Inexpensive Foods That Promote Sleep More Than You’d Think
3 min read
Last Modified 2 June 2021 First Added 17 December 2014
Have you noticed that eating a stodgy, carbohydrate-rich lunch can leave you feeling sluggish and induce a mid-afternoon slump? While this is not an ideal response during the day, selecting the right foods at the right time can help promote sleep and aid you in drifting off quickly at night by boosting the production of your natural sleep hormone, melatonin. We take a look at some of the best dietary choices to promote sleep.
A light bedtime snack that includes complex whole-grain carbohydrates can help you sleep more soundly. Adding a dairy product such as the traditional milky, night drink is also beneficial. In fact, any dairy products eaten at any time will help. A study involving 437 older adults found the combination of higher milk or cheese consumption during the day was linked with less difficulty in falling asleep for those who also engaged in light physical activity. Contrary to the old wives’ tale, eating cheese is not associated with nightmares – in fact, this myth was believed to have arisen from Charles Dickens’ character, Scrooge, who blamed his nocturnal ghostly visions on eating a ‘crumb of cheese’ before bed.
Dairy products such as milk and cheese promote sleep in several ways. They provide calming minerals (magnesium and calcium) that relax muscles, plus small protein chains (peptides) that are naturally designed to help babies sleep after suckling. Clinical studies show these peptides (e.g. lactium) have a significant anti-stress effect in adults, too. Dairy products are also a source of the amino acid, tryptophan, which is needed for the production of melatonin hormone in the pineal gland of the brain.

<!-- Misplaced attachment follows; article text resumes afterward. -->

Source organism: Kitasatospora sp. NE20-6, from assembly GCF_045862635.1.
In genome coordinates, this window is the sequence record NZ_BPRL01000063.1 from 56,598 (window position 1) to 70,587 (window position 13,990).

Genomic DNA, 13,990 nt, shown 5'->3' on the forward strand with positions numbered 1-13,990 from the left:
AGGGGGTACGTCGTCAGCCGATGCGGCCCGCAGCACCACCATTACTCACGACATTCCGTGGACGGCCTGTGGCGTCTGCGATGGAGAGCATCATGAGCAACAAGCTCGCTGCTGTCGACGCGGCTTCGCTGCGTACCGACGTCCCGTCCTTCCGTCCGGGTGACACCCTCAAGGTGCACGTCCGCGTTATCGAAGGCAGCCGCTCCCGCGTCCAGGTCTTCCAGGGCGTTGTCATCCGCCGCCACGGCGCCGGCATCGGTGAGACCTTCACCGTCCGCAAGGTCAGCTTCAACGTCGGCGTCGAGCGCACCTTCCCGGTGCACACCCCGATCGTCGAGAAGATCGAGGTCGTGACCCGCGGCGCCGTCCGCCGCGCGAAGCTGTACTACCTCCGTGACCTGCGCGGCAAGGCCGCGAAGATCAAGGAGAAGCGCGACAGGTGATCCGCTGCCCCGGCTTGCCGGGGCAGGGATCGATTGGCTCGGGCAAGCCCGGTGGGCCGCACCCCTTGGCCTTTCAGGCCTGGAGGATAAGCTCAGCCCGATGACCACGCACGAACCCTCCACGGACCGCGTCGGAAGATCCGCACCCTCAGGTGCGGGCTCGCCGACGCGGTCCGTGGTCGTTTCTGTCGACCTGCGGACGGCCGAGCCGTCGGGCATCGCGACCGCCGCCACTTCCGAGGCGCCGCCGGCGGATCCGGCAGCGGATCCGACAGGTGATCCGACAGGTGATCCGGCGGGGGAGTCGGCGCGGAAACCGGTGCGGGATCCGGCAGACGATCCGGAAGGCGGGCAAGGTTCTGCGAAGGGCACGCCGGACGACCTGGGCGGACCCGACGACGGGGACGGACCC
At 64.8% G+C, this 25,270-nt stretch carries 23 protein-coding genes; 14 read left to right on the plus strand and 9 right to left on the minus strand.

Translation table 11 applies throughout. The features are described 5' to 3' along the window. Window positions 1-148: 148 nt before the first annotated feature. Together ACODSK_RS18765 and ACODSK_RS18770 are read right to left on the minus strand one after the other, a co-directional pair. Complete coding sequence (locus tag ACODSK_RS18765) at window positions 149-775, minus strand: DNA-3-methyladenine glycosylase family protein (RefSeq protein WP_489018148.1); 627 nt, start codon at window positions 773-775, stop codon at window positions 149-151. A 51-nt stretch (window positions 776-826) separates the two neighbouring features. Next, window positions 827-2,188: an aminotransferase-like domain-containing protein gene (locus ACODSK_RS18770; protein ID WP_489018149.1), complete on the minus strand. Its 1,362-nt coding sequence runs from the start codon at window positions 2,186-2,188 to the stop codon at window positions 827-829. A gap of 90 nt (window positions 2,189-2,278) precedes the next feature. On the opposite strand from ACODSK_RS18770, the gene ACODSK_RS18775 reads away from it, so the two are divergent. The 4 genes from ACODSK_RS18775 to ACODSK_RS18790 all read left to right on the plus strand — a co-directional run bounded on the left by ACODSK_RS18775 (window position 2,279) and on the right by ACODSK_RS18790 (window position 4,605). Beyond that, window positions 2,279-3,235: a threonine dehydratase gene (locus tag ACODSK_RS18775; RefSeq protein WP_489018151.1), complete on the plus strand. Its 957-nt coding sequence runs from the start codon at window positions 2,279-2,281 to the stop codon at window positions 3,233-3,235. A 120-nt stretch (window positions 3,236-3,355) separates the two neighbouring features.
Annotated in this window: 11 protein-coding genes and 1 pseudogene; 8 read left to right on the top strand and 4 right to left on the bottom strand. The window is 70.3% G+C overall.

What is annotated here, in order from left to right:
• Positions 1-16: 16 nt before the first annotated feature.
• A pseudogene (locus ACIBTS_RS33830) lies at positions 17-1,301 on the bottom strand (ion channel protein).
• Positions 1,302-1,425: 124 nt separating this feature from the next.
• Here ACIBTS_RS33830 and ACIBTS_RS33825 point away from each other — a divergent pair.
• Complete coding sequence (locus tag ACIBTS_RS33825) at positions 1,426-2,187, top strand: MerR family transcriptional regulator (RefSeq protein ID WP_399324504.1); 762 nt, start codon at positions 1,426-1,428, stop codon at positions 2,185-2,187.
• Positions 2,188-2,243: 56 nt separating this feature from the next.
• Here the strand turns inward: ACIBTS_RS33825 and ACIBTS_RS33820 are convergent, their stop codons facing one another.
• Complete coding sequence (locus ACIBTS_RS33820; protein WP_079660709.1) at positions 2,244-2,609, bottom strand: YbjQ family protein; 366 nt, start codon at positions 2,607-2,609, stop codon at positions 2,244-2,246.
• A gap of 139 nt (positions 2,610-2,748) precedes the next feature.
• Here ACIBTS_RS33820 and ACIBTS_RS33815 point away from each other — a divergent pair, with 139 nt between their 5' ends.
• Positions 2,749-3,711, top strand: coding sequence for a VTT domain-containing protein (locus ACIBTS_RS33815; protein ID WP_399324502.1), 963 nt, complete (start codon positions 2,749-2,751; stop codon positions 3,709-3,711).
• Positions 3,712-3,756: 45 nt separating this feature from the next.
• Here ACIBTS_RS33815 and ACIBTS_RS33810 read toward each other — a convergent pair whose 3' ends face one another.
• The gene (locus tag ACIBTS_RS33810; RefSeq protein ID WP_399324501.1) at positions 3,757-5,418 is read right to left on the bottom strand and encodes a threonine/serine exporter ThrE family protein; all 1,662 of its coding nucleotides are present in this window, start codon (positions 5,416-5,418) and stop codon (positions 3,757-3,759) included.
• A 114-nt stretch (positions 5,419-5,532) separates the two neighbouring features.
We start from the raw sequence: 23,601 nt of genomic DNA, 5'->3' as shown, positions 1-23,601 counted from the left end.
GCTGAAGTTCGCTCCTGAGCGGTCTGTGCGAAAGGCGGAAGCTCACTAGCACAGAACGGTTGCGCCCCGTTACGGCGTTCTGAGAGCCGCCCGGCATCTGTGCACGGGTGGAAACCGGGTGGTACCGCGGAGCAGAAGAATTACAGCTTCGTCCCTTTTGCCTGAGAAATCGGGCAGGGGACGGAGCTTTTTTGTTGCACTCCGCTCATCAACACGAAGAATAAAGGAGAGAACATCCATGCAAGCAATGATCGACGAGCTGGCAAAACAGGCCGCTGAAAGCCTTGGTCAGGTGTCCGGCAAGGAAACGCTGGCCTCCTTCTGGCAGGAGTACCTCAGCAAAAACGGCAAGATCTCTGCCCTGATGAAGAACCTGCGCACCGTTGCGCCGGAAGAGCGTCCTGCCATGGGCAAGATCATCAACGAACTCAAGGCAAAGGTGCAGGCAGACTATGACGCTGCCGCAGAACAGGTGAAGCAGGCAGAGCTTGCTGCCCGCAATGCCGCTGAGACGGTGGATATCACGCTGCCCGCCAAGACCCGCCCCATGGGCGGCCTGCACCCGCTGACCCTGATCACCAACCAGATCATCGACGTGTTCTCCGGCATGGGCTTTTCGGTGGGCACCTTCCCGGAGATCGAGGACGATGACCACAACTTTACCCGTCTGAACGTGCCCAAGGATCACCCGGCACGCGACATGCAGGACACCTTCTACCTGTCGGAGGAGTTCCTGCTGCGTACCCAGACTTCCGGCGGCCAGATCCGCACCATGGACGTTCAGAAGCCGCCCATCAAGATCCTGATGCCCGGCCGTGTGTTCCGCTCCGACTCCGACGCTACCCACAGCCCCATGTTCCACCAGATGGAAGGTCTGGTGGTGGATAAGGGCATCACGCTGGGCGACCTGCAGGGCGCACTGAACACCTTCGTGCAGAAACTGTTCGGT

Other foods that contain tryptophan include turkey, bananas, oats, honey and pumpkin seeds. However, tryptophan doesn’t readily cross the blood-brain barrier – for example, pumpkin seeds must be processed to remove the oil and combined with carbohydrate to create a sleep-inducing drink. Supplements that provide building blocks to boost melatonin production in the brain (5-HTP usually combined with magnesium and B vitamins) are, therefore, popular.
Recent attention has turned towards the juice of montmorency sour cherries which are one of the few foods to contain ready-formed melatonin. In one study, 20 volunteers consumed either tart cherry juice or a similar tasting placebo for seven days before bedtime, then after a wash-out period, switched to the other drink for another seven days. Their melatonin levels were significantly boosted when drinking the cherry juice, but not when drinking the placebo.
As a result, the real cherry juice increased their time in bed, total sleep time and sleep efficiency (the ratio of the total time spent asleep at night, divided by the total time in bed). This suggests that drinking a tart cherry juice concentrate can help you sleep better – but I would recommend using a straw and rinsing your mouth afterwards to protect your teeth from acid attack at night.
Other dietary measures to help you sleep include cutting back on caffeine and alcohol, not eating too late and avoiding heavy, spicy meals in the evenings. And, if all else fails, you may want to try a short period of fasting. A one-week modified fast has been found to improve the quality of sleep and daytime performance in non-overweight volunteers.
What food have you found promote sleep effectively for you? Let us know in the comments below.